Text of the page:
A sculpture of Balzac in Paris.
A sculpture of Balzac in Paris. Balzac/Shutterstock

Honoré de Balzac drank coffee for days on end, weeks on end, on an empty stomach, and they say it's how he croaked. The 19th-century French writer "died of caffeine poisoning." Some say he drank 50 cups of coffee a day, but it's not like he kept count, and it sounds like he drank way more than 50 cups a day when he felt like it.

Rebecca Brown once saw his desk and she could tell he was a coffee maniac just from looking at it:

One of the favorite things I own is a leaf I took from the house where Balzac lived at the end of his life when he was hiding out from creditors. His writing desk was in the house, slightly beaten up and dented all over the top where he had pressed too hard with his caffeine-fueled pen (he died of caffeine poisoning). I also have a picture of his coffee pot. People try to imitate the people they admire, and sometimes people try to get—or to get near to—a piece of them.

Balzac himself wrote (as translated by Robert Onopa):

Coffee is a great power in my life; I have observed its effects on an epic scale. Coffee roasts your insides. Many people claim coffee inspires them, but, as everybody knows, coffee only makes boring people even more boring. Think about it: although more grocery stores in Paris are staying open until midnight, few writers are actually becoming more spiritual.

Amazing. For people with "excessive vigor," people who could really take it, he recommended drinking cup after cup of coffee on an empty stomach:

This coffee falls into your stomach, a sack whose velvety interior is lined with tapestries of suckers and papillae. The coffee finds nothing else in the sack, and so it attacks these delicate and voluptuous linings; it acts like a food and demands digestive juices; it wrings and twists the stomach for these juices, appealing as a pythoness appeals to her god; it brutalizes these beautiful stomach linings as a wagon master abuses ponies; the plexus becomes inflamed; sparks shoot all the way up to the brain. From that moment on, everything becomes agitated. Ideas quick-march into motion like battalions of a grand army to its legendary fighting ground, and the battle rages. Memories charge in, bright flags on high; the cavalry of metaphor deploys with a magnificent gallop; the artillery of logic rushes up with clattering wagons and cartridges; on imagination's orders, sharpshooters sight and fire; forms and shapes and characters rear up; the paper is spread with ink—for the nightly labor begins and ends with torrents of this black water, as a battle opens and concludes with black powder.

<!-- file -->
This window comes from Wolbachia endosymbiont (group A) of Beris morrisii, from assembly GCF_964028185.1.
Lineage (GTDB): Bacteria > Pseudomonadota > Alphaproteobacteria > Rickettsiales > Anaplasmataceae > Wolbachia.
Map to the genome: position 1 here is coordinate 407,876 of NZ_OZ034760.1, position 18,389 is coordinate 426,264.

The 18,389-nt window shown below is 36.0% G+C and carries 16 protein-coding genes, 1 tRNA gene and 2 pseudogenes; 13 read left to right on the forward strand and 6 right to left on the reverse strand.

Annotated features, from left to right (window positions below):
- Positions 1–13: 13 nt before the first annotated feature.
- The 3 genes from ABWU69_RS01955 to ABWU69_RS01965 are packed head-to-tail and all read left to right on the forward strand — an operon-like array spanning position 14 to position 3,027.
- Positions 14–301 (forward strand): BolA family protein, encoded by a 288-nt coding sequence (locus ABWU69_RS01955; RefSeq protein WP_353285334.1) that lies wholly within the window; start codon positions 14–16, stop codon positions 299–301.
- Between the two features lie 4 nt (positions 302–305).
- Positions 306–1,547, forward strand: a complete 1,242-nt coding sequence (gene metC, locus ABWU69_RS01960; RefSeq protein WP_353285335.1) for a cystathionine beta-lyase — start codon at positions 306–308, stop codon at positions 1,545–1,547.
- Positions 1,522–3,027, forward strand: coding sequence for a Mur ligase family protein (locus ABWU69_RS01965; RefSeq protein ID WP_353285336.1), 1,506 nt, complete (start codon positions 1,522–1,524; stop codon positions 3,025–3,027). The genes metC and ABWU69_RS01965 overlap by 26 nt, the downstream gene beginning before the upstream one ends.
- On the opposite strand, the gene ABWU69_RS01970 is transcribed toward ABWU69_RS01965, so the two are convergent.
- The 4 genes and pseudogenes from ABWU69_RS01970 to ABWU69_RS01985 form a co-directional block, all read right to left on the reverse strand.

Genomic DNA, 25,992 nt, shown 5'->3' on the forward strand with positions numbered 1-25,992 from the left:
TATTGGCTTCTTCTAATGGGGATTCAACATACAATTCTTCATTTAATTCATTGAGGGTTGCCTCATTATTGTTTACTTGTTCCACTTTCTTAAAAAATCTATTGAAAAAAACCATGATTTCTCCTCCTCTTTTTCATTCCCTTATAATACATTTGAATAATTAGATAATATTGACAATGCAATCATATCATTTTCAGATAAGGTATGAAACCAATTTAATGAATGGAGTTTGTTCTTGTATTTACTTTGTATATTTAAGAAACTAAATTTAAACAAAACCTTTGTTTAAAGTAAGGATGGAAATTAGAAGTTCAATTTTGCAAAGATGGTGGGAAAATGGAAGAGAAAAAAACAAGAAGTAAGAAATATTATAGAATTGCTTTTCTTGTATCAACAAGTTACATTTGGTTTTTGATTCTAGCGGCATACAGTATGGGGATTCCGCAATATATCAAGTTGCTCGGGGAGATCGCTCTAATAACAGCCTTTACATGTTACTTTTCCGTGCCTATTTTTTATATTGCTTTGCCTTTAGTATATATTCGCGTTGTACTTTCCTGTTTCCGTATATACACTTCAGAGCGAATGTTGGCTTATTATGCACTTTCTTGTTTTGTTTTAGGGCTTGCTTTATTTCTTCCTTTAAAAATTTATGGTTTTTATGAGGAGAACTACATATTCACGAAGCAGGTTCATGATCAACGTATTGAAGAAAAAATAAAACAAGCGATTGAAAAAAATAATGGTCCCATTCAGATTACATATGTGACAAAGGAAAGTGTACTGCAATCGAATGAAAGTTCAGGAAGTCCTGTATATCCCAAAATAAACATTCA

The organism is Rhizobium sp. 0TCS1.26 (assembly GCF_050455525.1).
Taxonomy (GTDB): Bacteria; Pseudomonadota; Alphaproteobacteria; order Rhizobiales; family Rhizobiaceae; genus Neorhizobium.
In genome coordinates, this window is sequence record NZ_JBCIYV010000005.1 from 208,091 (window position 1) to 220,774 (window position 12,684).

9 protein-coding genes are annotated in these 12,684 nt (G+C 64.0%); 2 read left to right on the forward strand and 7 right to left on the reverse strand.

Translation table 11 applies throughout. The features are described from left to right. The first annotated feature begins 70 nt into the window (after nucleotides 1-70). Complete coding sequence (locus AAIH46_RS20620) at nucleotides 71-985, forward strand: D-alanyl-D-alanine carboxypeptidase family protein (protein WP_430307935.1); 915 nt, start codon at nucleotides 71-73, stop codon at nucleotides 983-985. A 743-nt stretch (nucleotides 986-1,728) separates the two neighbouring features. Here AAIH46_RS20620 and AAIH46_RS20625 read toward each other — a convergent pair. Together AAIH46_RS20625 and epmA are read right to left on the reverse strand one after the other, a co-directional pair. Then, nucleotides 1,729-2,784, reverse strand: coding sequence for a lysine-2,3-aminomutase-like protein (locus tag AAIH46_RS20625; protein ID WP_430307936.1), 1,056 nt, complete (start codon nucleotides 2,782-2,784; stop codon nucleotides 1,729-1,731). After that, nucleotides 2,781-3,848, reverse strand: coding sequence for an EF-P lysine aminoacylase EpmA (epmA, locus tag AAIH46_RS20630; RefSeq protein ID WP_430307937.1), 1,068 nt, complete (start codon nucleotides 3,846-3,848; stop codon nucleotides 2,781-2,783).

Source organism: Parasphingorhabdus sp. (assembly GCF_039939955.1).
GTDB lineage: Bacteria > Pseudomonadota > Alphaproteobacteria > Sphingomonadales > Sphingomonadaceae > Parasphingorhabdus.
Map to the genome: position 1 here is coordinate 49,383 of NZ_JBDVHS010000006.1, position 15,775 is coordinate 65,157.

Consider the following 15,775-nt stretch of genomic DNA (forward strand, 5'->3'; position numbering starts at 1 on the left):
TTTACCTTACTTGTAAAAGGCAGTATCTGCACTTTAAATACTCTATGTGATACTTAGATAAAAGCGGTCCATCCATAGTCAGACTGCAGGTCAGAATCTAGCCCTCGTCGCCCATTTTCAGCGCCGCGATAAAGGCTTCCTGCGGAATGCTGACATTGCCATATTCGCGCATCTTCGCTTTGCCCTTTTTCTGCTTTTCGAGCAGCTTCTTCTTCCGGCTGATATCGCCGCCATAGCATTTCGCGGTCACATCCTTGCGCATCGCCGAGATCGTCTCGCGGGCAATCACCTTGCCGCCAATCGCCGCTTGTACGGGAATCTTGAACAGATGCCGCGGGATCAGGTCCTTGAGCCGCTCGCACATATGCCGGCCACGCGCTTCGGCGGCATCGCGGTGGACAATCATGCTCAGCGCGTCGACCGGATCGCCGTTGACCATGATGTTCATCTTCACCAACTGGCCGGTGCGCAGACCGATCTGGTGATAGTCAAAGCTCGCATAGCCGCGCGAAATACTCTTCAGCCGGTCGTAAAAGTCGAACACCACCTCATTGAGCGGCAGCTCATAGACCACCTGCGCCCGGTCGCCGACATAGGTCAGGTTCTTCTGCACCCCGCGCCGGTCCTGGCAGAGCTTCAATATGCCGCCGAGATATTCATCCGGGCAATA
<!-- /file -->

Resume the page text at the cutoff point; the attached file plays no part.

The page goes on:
I've only had one cup today. If you need me, I'll be at the coffee shop across the street brutalizing my stomach linings as a wagon master abuses ponies.